Even if the Bruins prevail on Monday and force a Game 7 back in Vancouver on Wednesday, the Boston forward won’t be close to ready to return from the severe concussion he suffered from a late hit by Aaron Rome in Game 3.
But that doesn’t mean Horton hasn’t remained a part of Boston’s drive for the Cup. He returned to the Garden after Game 4 to pass on the vintage team jacket the Bruins have been presenting to the top performer in each of their wins since Andrew Ference bought it on eBay back in March. And Horton has continued to make appearances in the locker room to inspire his teammates, including a visit Monday morning prior to Game 6.
“We’ve seen him. He’s been around the locker room,” Bruins forward Shawn Thornton said. “He’s looking pretty good. I love that guy, so I’m happy to see him looking OK.”
Horton is doing better but is still suffering symptoms from the concussion, and Bruins coach Claude Julien made it clear there should be no expectation of a dramatic return for the injured star forward.
“He’s been around, but I think we’re clear when that happened what his update was, so that’s not going to change,” Julien said. “So if people are looking for miracles, if he’s there, it will be pretty special. But right now, he’s still dealing with those concussion issues as we speak. He popped in quickly [Monday] morning just to say ‘hi.’ I have the impression that he’s going to be coming to the game [Monday night] as long as he feels good, and that can vary as the day goes on. But I think right now his plan is to hopefully be here [for the game].”
The first two times the Bruins faced elimination, it was Horton who delivered the goal to carry them to the next round. He scored the game-winner in overtime in Game 7 against Montreal and the only goal late in the third period in a 1-0 win over Tampa Bay in Game 7 of the conference final. Now someone else will have to provide the dramatic goal to get Boston to another Game 7 and potentially their first Cup since 1972.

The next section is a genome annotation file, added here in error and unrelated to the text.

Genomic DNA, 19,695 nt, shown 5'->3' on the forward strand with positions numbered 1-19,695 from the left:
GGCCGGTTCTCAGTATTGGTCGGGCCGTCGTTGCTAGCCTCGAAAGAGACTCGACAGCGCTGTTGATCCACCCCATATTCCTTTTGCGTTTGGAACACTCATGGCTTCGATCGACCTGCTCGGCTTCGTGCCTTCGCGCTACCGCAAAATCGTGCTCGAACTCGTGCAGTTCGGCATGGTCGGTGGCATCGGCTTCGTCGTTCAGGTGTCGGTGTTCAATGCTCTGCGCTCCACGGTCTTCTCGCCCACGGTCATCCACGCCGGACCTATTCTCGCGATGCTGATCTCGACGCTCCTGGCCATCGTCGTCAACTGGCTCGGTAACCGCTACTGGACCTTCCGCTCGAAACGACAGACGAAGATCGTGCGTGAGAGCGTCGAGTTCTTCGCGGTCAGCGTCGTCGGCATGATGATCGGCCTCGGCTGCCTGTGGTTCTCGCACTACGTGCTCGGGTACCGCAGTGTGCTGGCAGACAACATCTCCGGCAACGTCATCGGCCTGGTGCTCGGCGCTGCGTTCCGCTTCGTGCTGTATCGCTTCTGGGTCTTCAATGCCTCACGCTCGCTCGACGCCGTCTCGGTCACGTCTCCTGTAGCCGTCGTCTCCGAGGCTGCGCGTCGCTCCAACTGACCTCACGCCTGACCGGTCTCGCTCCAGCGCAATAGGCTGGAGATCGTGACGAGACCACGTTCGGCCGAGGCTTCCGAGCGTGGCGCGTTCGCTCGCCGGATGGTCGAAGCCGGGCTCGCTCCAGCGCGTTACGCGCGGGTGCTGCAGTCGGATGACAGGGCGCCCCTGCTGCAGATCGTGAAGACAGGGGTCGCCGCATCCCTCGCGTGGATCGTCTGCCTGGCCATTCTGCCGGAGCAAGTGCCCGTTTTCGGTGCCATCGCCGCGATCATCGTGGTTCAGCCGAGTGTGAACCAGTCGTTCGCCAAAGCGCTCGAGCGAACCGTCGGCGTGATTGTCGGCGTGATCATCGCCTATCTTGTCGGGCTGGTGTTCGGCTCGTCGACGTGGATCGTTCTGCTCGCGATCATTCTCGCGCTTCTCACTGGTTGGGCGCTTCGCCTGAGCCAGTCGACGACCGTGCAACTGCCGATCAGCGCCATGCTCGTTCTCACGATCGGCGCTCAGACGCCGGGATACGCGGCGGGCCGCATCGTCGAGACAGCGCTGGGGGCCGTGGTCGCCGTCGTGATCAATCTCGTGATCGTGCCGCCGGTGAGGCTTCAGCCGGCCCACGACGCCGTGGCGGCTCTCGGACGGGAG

“It just goes to show that everyone’s going to have to do a little bit more,” Bruins forward Milan Lucic said. “Obviously, with a guy like Horty who stepped up and scored big goals at key times, not just in Game 7′s like you said, you look back at Game 5 against Montreal, he gets the game-winner and in Game 5 against Tampa he was able to get that goal and get us into that game also. So he’s scored some big goals at some key times and that just goes to show that everyone’s going to have to do a bit more and everyone’s going to have to step up here and fill in for the void.”
The void on the top line has been filled by a variety of players, with Rich Peverley, Michael Ryder and Tyler Seguin all seeing time at right wing alongside David Krejci and Lucic. Peverley scored two big goals in the Game 4 victory, but it hasn’t been an easy transition for Lucic and Krejci to adjust to a rotating cast of new linemates.
“We’re so used to Nathan being on our right side,” Lucic said. “Then in the same game you have Peverley and Ryder and Seguin on the right side, but you don’t want to make excuses. Everybody has to do their part with whoever we’re out there with. Not much is going to change [in Game 6], so we’re going to have to find a way.”
One thing will change. If the Bruins want to stave off elimination and push this series to seven games, they’ll need someone other than Horton to score the deciding goal.
“It’s tough to replace a guy like that, but other guys are going to have to,” Thornton said. “There’s no excuses. We have to do it. If he’s not here, then someone else has to get it done.”